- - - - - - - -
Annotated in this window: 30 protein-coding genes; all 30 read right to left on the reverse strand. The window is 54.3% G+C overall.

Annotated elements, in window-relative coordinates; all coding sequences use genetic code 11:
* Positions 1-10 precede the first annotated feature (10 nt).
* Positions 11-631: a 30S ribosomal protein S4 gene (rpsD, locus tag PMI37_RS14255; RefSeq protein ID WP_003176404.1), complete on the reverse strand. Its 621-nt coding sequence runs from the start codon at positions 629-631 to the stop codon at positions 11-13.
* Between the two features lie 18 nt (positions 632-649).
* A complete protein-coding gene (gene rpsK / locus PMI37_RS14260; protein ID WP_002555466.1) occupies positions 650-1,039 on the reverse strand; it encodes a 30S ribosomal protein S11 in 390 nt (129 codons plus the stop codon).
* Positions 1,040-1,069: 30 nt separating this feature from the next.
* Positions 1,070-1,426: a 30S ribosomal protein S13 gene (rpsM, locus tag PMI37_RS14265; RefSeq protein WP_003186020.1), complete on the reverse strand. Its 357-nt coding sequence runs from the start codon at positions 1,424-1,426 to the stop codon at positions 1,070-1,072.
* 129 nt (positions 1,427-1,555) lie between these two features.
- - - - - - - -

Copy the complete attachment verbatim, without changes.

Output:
Annotated in this window: 30 protein-coding genes; all 30 read right to left on the reverse strand. The window is 54.3% G+C overall.

Annotated elements, in window-relative coordinates; all coding sequences use genetic code 11:
* Positions 1-10 precede the first annotated feature (10 nt).
* Positions 11-631: a 30S ribosomal protein S4 gene (rpsD, locus tag PMI37_RS14255; RefSeq protein ID WP_003176404.1), complete on the reverse strand. Its 621-nt coding sequence runs from the start codon at positions 629-631 to the stop codon at positions 11-13.
* Between the two features lie 18 nt (positions 632-649).
* A complete protein-coding gene (gene rpsK / locus PMI37_RS14260; protein ID WP_002555466.1) occupies positions 650-1,039 on the reverse strand; it encodes a 30S ribosomal protein S11 in 390 nt (129 codons plus the stop codon).
* Positions 1,040-1,069: 30 nt separating this feature from the next.
* Positions 1,070-1,426: a 30S ribosomal protein S13 gene (rpsM, locus tag PMI37_RS14265; RefSeq protein WP_003186020.1), complete on the reverse strand. Its 357-nt coding sequence runs from the start codon at positions 1,424-1,426 to the stop codon at positions 1,070-1,072.
* 129 nt (positions 1,427-1,555) lie between these two features.